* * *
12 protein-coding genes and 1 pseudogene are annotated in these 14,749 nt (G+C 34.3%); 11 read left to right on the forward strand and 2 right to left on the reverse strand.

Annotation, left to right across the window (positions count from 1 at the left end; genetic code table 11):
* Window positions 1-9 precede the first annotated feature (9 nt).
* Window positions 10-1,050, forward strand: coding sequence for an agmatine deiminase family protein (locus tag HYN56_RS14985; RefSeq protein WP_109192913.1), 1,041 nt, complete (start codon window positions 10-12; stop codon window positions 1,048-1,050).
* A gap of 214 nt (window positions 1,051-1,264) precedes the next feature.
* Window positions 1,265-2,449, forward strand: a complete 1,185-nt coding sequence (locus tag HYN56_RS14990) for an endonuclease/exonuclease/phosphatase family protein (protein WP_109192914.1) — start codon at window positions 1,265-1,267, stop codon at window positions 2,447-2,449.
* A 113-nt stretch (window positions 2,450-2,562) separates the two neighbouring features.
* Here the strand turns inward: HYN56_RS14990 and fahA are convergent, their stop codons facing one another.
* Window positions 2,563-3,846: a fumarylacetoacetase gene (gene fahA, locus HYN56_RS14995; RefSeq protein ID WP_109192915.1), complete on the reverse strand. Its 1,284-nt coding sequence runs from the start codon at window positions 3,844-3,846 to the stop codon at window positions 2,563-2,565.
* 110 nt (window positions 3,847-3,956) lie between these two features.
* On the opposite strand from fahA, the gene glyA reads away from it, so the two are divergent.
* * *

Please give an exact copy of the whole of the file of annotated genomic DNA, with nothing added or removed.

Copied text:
12 protein-coding genes and 1 pseudogene are annotated in these 14,749 nt (G+C 34.3%); 11 read left to right on the forward strand and 2 right to left on the reverse strand.

Annotation, left to right across the window (positions count from 1 at the left end; genetic code table 11):
* Window positions 1-9 precede the first annotated feature (9 nt).
* Window positions 10-1,050, forward strand: coding sequence for an agmatine deiminase family protein (locus tag HYN56_RS14985; RefSeq protein WP_109192913.1), 1,041 nt, complete (start codon window positions 10-12; stop codon window positions 1,048-1,050).
* A gap of 214 nt (window positions 1,051-1,264) precedes the next feature.
* Window positions 1,265-2,449, forward strand: a complete 1,185-nt coding sequence (locus tag HYN56_RS14990) for an endonuclease/exonuclease/phosphatase family protein (protein WP_109192914.1) — start codon at window positions 1,265-1,267, stop codon at window positions 2,447-2,449.
* A 113-nt stretch (window positions 2,450-2,562) separates the two neighbouring features.
* Here the strand turns inward: HYN56_RS14990 and fahA are convergent, their stop codons facing one another.
* Window positions 2,563-3,846: a fumarylacetoacetase gene (gene fahA, locus HYN56_RS14995; RefSeq protein ID WP_109192915.1), complete on the reverse strand. Its 1,284-nt coding sequence runs from the start codon at window positions 3,844-3,846 to the stop codon at window positions 2,563-2,565.
* 110 nt (window positions 3,847-3,956) lie between these two features.
* On the opposite strand from fahA, the gene glyA reads away from it, so the two are divergent.